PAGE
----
Which is why, in the covers Baines reproduces, there are two histories: one of changes in graphic style, the other of changes in the business of marketing cheap books. The cover which shocked Penguin’s established constituency was the one produced in 1979 for M.M. Kaye’s The Far Pavilions. The illustration – a couple kissing, the Himalayas rising behind them – was feeble rather than brash, but the cover itself and the way the book was marketed made it clear that Penguin’s financial troubles were to be solved by selling and promoting books the way its rivals did, which also meant producing books that looked like theirs.
Market forces made the covers both livelier and more intrusive: they became advertisements. Penguin Classics (modern and ancient), where the Penguin name still means something, has kept a series style. Some of these covers are masterpieces of picture research. In 1984 the Pelican imprint was discontinued. The disappearance of the visual puns and graphic conceits which had given a modern gloss to worthy, often didactic non-fiction took Penguin one more step away from the BBC-like status it had once had. The illustrations in Baines’s book prove how good, or at least how memorable, the designs were. Most middle-aged readers will recognise a remarkable number of them as books they knew, or books they have on their shelves, mellowing into crisp, brown-edged age.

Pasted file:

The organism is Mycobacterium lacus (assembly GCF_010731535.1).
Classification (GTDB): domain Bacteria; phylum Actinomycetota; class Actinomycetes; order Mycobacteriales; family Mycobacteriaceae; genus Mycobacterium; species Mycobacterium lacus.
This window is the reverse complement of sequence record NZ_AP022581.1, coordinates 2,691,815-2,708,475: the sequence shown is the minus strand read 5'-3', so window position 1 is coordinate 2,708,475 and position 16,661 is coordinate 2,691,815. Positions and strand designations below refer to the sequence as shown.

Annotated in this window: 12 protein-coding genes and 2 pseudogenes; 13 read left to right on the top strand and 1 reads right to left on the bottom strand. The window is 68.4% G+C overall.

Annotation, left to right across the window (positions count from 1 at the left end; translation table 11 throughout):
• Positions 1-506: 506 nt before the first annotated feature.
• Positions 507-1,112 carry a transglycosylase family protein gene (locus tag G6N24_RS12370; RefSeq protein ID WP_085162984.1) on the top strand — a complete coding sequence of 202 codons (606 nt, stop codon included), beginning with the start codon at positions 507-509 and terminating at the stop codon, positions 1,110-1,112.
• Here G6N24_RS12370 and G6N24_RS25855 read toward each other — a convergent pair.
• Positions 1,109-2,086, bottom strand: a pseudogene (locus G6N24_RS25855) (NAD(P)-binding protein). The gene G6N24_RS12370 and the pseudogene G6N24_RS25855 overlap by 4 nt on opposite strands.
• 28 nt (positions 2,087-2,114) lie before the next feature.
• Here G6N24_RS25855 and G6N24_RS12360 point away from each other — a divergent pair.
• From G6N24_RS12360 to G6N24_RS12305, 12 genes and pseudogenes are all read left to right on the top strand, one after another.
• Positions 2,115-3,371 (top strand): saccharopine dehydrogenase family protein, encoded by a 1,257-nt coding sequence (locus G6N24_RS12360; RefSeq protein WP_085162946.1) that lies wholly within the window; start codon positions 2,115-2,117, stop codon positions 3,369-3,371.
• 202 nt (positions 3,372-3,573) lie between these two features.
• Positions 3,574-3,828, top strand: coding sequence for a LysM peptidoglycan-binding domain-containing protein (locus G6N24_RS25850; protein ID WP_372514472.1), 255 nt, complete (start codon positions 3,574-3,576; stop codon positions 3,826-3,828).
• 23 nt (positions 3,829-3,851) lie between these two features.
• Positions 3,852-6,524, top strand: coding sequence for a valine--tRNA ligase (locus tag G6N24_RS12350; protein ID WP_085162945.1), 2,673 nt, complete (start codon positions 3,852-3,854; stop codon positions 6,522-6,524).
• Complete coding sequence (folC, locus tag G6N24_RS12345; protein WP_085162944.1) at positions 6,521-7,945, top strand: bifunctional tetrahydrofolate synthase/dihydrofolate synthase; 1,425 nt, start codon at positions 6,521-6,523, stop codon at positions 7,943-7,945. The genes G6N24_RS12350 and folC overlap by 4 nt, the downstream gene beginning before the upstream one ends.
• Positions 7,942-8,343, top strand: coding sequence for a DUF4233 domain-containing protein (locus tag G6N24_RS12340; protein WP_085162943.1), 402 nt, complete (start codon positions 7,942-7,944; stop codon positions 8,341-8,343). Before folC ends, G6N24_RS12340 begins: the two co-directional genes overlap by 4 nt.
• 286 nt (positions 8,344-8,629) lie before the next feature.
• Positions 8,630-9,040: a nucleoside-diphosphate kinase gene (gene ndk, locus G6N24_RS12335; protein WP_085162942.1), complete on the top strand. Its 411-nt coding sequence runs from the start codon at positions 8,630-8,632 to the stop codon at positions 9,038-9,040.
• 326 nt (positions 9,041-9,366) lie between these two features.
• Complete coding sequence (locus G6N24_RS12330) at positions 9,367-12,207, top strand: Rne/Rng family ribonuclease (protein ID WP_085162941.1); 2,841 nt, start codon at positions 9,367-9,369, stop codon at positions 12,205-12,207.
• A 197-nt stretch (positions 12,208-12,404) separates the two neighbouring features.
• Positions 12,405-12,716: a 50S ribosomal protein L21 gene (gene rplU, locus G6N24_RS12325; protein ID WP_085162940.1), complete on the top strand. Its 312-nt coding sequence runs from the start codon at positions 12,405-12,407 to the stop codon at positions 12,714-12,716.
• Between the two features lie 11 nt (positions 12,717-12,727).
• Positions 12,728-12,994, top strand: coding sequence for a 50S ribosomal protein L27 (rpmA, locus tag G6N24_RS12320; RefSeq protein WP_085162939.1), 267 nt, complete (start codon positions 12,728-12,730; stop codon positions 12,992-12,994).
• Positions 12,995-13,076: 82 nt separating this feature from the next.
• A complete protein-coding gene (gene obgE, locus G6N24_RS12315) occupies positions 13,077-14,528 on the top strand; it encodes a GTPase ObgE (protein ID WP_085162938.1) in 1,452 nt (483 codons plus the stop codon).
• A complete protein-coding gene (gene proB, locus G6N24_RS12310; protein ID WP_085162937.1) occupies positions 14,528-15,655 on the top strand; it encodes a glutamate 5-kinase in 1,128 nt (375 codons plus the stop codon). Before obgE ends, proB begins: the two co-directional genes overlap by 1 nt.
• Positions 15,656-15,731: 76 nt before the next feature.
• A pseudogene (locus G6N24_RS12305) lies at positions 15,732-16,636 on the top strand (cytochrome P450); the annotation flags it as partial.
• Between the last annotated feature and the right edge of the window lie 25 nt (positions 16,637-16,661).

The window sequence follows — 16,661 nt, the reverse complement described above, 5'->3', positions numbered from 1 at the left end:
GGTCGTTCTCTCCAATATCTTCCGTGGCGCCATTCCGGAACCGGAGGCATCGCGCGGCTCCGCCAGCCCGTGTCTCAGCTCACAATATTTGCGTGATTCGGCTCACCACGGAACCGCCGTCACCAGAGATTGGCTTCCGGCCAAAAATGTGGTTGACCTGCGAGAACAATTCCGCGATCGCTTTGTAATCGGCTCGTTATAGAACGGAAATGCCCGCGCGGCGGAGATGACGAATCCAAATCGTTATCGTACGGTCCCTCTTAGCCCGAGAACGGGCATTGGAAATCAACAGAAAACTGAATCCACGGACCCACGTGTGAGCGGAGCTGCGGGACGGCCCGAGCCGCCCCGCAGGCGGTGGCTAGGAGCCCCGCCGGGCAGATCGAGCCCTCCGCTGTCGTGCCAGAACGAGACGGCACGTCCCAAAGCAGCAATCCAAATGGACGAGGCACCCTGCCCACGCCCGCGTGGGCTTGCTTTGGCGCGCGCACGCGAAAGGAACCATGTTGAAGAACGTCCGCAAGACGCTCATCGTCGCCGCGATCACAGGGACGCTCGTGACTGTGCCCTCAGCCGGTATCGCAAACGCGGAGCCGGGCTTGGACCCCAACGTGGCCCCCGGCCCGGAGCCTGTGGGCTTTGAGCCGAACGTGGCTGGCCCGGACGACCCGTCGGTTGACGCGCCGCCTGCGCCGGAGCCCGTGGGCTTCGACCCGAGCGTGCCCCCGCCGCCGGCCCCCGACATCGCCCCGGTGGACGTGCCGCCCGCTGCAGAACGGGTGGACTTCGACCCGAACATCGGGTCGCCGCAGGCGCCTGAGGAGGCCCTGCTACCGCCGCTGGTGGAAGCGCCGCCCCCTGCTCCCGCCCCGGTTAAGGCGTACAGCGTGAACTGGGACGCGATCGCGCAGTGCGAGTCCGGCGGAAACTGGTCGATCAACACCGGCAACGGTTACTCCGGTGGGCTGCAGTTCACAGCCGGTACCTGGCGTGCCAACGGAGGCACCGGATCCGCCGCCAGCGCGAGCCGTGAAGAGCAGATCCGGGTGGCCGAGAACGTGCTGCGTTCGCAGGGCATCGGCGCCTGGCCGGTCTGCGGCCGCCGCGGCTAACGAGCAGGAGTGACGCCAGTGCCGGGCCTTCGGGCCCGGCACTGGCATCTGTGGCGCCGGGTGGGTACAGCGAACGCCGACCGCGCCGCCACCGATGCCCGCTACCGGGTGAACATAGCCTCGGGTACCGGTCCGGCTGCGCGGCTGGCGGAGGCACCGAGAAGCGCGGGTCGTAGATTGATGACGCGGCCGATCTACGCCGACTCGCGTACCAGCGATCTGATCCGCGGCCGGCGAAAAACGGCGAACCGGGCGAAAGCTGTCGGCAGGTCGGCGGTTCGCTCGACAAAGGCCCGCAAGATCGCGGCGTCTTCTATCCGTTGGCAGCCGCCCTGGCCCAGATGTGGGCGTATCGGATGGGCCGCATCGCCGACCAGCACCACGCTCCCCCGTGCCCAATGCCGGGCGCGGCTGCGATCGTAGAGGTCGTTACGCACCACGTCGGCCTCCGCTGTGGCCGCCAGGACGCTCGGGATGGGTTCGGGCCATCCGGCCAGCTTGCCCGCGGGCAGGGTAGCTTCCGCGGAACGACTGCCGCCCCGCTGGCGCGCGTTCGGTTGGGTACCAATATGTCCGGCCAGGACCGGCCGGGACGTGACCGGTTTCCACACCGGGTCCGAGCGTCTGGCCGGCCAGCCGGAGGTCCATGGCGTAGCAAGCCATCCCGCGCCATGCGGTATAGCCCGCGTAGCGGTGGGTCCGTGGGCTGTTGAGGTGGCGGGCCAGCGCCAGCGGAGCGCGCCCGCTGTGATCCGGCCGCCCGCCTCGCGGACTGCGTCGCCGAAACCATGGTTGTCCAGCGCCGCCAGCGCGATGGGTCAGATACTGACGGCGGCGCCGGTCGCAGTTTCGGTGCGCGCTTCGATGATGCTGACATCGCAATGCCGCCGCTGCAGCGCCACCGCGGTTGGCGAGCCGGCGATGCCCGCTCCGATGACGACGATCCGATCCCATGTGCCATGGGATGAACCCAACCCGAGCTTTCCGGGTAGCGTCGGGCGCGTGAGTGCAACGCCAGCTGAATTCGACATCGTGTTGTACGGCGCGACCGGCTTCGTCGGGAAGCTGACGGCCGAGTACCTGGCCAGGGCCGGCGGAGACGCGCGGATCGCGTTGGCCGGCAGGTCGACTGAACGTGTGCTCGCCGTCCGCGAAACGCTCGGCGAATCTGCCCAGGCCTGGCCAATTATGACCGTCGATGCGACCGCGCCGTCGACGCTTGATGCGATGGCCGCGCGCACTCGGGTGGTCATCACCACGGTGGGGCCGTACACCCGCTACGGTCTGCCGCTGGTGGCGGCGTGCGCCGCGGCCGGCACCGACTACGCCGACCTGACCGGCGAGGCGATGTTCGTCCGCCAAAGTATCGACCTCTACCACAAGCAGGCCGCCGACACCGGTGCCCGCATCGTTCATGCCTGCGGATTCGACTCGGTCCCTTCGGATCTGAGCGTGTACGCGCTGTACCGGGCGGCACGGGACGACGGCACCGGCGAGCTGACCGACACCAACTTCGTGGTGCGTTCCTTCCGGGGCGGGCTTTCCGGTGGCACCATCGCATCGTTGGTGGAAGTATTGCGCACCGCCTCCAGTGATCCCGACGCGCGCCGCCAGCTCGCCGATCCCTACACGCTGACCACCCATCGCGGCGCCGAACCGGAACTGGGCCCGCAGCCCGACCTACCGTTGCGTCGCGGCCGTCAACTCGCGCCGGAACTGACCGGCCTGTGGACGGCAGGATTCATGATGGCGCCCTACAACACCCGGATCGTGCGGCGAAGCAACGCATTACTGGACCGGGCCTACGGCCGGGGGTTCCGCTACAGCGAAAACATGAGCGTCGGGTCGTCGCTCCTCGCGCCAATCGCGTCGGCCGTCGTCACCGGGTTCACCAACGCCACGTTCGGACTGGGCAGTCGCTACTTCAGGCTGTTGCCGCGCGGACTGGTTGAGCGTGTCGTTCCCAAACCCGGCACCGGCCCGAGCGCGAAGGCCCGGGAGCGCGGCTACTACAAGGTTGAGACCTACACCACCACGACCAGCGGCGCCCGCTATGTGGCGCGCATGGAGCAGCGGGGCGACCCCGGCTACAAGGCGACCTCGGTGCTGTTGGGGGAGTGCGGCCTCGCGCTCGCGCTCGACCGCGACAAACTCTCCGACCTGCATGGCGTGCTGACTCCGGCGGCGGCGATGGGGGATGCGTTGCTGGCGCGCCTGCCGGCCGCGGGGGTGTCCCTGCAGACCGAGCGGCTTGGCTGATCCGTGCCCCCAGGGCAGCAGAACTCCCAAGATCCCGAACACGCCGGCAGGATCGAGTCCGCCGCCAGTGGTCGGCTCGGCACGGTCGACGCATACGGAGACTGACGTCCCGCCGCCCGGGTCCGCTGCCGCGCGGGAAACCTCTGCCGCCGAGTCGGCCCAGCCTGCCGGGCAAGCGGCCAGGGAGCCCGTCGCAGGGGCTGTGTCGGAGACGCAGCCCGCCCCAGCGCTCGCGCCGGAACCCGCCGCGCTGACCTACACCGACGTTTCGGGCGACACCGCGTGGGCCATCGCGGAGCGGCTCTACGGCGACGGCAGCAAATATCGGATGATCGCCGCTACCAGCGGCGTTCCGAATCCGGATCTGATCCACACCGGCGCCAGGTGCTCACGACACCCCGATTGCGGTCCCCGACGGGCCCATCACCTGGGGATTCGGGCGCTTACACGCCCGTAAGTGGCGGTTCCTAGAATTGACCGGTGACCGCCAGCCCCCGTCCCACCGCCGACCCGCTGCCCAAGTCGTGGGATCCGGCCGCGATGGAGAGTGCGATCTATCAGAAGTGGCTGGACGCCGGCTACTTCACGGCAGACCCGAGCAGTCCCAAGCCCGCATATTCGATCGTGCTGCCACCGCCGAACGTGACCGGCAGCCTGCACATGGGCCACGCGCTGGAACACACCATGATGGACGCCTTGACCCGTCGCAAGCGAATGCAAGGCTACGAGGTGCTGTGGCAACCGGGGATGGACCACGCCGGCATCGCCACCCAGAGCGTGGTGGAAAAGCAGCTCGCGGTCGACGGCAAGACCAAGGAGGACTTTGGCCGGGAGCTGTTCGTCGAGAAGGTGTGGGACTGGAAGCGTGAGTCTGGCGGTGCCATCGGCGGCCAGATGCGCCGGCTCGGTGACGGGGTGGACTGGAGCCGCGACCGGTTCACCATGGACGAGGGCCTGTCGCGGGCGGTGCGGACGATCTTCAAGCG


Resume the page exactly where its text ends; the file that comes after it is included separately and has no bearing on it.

Novelists are notoriously sensitive about covers. J.D. Salinger won’t allow anything but type – the memory of one vilely inappropriate cover (a third-rate Saturday Evening Post illustration on For Esmé with Love and Squalor) gives a notion of why. The Penguin Franny and Zooey is black and white type on silver. But readers too are easily unsettled. When Penguin had paperback rights to Anthony Powell’s Dance to the Music of Time, the covers used drawings by Osbert Lancaster. Later, when Powell moved publishers, there were drawings by Marc Boxer. Lancaster’s are less intrusive because they show places as much as people. Boxer’s comic impersonations put his idea of the characters in the way of you finding your own. Visual puns and photographs of clues do well with crime fiction, and some illustrators find other ways round the problem of treading on the author’s toes – Paul Hogarth’s drawings for Graham Greene’s novels, for example, concentrated as much on topography as character.
There are indeed covers which are a good deal more interesting or beautiful than the books they are wrapped around. I’m not sure I want that distraction. Some part of me hankers for a world in which new books are nicely printed on thin paper and issued in plain brown-paper wrappers. Then bookshops would be more like old-style public libraries where, without a visual prod, you had to dip into jacketless books to decide what to read. The blurb for Penguin by Design acknowledges the rationality of retrograde nostalgia when it says that the book, ‘filled with inspiring images’, ‘demonstrates just how difficult it is not to judge a book by its cover’.